That's true for Washington resident Olivia Bowen. She had never heard of obstetric fistula until she read a book featuring a detailed story of an African woman with the condition. Bowen was shocked at how affordable fistula repair surgery is, by Western standards.
Bowen started a fundraiser called "One Week to End Fistulas," which raises money for repair surgeries for underprivileged women who otherwise lack access. She asks that participants practice yoga daily for a week and raise enough money for one woman to have fistula repair surgery.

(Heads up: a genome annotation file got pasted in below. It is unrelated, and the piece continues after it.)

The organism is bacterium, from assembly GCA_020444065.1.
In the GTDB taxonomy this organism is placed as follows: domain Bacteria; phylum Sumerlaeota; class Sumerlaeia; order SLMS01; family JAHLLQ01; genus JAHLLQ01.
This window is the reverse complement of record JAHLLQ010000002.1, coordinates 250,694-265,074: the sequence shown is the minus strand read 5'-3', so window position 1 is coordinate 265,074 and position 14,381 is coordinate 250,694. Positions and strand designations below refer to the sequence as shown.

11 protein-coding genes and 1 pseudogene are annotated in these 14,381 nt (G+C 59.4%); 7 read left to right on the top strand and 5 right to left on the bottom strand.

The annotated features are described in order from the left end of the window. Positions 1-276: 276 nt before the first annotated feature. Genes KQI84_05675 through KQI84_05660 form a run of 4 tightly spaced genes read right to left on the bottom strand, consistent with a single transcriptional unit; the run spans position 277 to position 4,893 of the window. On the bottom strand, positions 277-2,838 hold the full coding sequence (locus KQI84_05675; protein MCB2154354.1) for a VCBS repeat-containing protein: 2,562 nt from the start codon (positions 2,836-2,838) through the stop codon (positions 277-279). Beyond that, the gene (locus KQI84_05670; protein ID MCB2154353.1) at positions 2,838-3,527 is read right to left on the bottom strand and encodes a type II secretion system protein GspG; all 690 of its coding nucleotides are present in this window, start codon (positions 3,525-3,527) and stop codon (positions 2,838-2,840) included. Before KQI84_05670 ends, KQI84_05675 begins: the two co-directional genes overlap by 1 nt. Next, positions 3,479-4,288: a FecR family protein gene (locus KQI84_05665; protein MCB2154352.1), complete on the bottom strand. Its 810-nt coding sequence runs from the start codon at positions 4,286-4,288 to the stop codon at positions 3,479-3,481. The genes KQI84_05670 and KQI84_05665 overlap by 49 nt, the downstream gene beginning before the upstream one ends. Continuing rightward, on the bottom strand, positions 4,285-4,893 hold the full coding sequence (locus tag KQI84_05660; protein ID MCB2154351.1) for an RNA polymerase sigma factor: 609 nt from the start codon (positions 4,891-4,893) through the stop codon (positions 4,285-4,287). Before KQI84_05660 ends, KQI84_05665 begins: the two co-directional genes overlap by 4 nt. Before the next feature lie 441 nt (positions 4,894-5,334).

"I'm not a runner. I do yoga. So it's something that just came naturally to me," Bowen says.
So far, participants have raised about $2,250, or enough to fund five surgeries.
Bowen, who is in the process of making the fundraiser a nonprofit organization, says she hopes to help women who have already developed fistula, while the bigger organizations tackle other issues such as poverty, maternal health and human rights. Ultimately, she says, fistula is not just a women's issue; it's a human issue.